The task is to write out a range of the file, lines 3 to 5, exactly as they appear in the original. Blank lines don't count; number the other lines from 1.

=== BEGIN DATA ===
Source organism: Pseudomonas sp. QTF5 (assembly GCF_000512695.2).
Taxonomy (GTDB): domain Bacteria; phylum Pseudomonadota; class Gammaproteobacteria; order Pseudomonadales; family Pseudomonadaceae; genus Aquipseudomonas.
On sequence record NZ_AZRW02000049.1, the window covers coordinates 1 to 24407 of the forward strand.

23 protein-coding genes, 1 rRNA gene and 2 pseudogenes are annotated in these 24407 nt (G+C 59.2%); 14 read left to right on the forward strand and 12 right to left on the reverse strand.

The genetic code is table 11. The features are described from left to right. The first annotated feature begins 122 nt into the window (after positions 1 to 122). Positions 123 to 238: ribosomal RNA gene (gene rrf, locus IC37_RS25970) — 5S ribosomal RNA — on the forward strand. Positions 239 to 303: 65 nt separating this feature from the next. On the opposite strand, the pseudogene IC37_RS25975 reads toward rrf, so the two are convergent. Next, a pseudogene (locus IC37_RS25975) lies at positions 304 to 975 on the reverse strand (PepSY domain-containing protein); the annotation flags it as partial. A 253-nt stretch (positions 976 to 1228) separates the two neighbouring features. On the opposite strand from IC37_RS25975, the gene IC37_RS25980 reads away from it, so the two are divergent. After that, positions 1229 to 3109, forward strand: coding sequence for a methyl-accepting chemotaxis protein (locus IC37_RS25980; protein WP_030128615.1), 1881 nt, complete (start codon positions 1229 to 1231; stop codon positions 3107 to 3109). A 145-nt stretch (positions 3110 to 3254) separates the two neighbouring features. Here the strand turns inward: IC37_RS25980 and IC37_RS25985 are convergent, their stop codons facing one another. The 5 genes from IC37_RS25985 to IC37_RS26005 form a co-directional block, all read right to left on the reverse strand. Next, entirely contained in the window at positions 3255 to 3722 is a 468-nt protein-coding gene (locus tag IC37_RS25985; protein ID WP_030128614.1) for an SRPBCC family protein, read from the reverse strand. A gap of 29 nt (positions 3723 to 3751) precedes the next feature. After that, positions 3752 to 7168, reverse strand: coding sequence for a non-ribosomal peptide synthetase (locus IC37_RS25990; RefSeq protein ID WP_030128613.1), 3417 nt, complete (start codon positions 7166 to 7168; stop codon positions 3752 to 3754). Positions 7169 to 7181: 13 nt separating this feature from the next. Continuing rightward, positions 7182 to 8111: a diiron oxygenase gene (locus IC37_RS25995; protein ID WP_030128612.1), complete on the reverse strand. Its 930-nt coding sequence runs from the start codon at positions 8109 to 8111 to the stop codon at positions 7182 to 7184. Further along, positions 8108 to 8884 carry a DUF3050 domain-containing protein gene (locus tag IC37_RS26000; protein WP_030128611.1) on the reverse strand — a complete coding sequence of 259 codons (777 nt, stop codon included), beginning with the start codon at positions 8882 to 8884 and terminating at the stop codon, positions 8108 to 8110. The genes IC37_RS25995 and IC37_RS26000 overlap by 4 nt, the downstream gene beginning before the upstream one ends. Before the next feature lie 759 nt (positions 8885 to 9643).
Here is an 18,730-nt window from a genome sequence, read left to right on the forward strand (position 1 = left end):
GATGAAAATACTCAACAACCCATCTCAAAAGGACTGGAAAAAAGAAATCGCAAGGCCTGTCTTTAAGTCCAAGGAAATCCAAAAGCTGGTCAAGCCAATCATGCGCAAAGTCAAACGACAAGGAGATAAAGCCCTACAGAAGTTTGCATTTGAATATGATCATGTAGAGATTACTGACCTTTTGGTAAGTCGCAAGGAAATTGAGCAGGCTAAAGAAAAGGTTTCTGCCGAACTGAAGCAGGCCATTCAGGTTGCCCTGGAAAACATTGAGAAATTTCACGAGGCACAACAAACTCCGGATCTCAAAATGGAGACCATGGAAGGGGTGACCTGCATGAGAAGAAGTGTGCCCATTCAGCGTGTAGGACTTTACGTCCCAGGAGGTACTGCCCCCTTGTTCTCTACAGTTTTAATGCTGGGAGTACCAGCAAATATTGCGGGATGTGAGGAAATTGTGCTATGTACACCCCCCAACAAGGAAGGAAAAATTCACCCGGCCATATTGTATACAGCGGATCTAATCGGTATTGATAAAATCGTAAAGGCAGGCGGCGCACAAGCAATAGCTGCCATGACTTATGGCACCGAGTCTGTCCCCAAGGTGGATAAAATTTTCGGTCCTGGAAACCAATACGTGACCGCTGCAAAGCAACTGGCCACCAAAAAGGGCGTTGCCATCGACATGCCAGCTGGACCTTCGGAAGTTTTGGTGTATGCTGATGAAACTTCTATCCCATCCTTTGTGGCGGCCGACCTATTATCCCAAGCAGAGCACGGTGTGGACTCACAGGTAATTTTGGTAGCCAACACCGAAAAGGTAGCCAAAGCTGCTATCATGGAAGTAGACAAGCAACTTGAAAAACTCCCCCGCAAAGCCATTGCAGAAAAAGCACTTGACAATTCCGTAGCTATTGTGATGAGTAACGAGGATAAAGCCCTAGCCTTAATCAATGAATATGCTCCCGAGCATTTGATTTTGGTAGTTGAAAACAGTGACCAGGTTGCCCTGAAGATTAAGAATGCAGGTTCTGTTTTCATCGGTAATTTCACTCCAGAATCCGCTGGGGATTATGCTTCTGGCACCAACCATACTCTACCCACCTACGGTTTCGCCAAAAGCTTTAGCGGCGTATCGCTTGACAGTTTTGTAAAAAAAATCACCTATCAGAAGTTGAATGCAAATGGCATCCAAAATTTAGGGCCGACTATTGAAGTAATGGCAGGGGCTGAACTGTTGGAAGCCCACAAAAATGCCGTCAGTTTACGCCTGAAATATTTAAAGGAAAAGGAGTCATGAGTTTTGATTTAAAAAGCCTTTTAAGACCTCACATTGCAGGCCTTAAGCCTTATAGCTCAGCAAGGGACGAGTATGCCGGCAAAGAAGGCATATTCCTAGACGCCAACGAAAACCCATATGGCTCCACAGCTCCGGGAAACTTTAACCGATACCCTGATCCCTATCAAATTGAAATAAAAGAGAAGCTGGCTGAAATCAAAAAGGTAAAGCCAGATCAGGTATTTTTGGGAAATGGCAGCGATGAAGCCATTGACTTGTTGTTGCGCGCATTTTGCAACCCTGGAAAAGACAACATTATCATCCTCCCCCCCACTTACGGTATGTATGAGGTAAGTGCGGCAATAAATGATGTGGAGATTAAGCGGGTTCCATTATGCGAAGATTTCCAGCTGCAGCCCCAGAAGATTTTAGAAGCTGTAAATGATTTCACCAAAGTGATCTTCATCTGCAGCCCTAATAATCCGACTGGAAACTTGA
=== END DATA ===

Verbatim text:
On sequence record NZ_AZRW02000049.1, the window covers coordinates 1 to 24407 of the forward strand.

23 protein-coding genes, 1 rRNA gene and 2 pseudogenes are annotated in these 24407 nt (G+C 59.2%); 14 read left to right on the forward strand and 12 right to left on the reverse strand.

The genetic code is table 11. The features are described from left to right. The first annotated feature begins 122 nt into the window (after positions 1 to 122). Positions 123 to 238: ribosomal RNA gene (gene rrf, locus IC37_RS25970) — 5S ribosomal RNA — on the forward strand. Positions 239 to 303: 65 nt separating this feature from the next. On the opposite strand, the pseudogene IC37_RS25975 reads toward rrf, so the two are convergent. Next, a pseudogene (locus IC37_RS25975) lies at positions 304 to 975 on the reverse strand (PepSY domain-containing protein); the annotation flags it as partial. A 253-nt stretch (positions 976 to 1228) separates the two neighbouring features. On the opposite strand from IC37_RS25975, the gene IC37_RS25980 reads away from it, so the two are divergent. After that, positions 1229 to 3109, forward strand: coding sequence for a methyl-accepting chemotaxis protein (locus IC37_RS25980; protein WP_030128615.1), 1881 nt, complete (start codon positions 1229 to 1231; stop codon positions 3107 to 3109). A 145-nt stretch (positions 3110 to 3254) separates the two neighbouring features. Here the strand turns inward: IC37_RS25980 and IC37_RS25985 are convergent, their stop codons facing one another. The 5 genes from IC37_RS25985 to IC37_RS26005 form a co-directional block, all read right to left on the reverse strand. Next, entirely contained in the window at positions 3255 to 3722 is a 468-nt protein-coding gene (locus tag IC37_RS25985; protein ID WP_030128614.1) for an SRPBCC family protein, read from the reverse strand. A gap of 29 nt (positions 3723 to 3751) precedes the next feature. After that, positions 3752 to 7168, reverse strand: coding sequence for a non-ribosomal peptide synthetase (locus IC37_RS25990; RefSeq protein ID WP_030128613.1), 3417 nt, complete (start codon positions 7166 to 7168; stop codon positions 3752 to 3754). Positions 7169 to 7181: 13 nt separating this feature from the next. Continuing rightward, positions 7182 to 8111: a diiron oxygenase gene (locus IC37_RS25995; protein ID WP_030128612.1), complete on the reverse strand. Its 930-nt coding sequence runs from the start codon at positions 8109 to 8111 to the stop codon at positions 7182 to 7184. Further along, positions 8108 to 8884 carry a DUF3050 domain-containing protein gene (locus tag IC37_RS26000; protein WP_030128611.1) on the reverse strand — a complete coding sequence of 259 codons (777 nt, stop codon included), beginning with the start codon at positions 8882 to 8884 and terminating at the stop codon, positions 8108 to 8110. The genes IC37_RS25995 and IC37_RS26000 overlap by 4 nt, the downstream gene beginning before the upstream one ends. Before the next feature lie 759 nt (positions 8885 to 9643).